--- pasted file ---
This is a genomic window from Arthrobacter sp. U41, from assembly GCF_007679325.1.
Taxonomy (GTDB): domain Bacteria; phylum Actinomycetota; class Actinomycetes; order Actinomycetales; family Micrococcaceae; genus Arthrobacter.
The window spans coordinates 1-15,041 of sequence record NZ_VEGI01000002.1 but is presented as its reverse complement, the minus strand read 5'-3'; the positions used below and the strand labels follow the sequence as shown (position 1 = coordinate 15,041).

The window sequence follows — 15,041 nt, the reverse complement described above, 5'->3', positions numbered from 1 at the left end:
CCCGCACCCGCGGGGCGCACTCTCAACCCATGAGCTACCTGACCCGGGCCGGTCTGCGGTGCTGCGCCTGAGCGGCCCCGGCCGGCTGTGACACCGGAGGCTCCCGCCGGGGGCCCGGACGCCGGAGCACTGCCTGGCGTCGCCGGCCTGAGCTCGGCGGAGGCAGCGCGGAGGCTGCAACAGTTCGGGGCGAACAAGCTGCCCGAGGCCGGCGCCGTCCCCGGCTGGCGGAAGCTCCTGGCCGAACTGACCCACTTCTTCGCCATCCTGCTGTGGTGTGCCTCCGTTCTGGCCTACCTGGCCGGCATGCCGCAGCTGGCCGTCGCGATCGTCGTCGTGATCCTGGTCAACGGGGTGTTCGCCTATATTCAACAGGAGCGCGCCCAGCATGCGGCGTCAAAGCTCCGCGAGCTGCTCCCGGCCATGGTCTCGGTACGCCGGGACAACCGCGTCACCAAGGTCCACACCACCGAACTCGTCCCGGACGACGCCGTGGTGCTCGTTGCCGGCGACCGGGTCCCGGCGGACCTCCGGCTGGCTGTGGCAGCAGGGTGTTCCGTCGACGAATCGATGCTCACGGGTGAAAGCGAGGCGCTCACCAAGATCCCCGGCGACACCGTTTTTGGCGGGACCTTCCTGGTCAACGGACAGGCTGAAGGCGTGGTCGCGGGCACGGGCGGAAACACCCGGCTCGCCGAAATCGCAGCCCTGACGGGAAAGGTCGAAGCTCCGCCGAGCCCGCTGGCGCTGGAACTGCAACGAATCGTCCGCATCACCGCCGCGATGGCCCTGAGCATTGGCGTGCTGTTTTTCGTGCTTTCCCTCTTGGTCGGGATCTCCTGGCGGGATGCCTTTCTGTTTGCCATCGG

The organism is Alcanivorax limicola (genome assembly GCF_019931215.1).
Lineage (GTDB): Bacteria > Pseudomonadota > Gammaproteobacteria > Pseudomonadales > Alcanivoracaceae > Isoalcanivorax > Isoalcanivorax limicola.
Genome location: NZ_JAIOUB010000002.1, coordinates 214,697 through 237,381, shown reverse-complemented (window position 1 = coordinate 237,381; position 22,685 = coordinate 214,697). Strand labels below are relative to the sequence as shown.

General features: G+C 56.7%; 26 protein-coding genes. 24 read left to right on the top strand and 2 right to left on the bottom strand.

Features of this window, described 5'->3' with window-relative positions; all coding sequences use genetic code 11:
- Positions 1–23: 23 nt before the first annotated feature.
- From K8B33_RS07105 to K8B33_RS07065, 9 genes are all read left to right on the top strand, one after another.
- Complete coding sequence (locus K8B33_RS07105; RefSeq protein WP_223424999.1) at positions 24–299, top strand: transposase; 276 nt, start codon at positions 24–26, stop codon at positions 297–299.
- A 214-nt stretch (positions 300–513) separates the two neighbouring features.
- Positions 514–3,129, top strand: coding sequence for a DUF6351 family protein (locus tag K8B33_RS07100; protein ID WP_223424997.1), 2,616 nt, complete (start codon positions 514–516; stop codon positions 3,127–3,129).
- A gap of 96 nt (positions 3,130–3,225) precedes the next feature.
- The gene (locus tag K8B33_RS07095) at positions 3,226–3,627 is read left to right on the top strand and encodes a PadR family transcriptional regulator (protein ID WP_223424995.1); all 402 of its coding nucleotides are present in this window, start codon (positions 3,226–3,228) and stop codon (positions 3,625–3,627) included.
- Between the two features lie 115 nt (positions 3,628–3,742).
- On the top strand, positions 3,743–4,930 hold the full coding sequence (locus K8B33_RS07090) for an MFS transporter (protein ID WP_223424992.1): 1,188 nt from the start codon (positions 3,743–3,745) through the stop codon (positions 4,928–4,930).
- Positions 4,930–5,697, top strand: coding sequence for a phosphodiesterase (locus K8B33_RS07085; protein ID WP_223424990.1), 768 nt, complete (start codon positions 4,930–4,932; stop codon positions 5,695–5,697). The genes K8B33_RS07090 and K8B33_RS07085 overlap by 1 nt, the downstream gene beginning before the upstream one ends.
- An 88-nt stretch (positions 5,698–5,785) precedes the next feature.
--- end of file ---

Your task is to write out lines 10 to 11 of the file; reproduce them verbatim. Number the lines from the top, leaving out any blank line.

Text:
Features of this window, described 5'->3' with window-relative positions; all coding sequences use genetic code 11:
- Positions 1–23: 23 nt before the first annotated feature.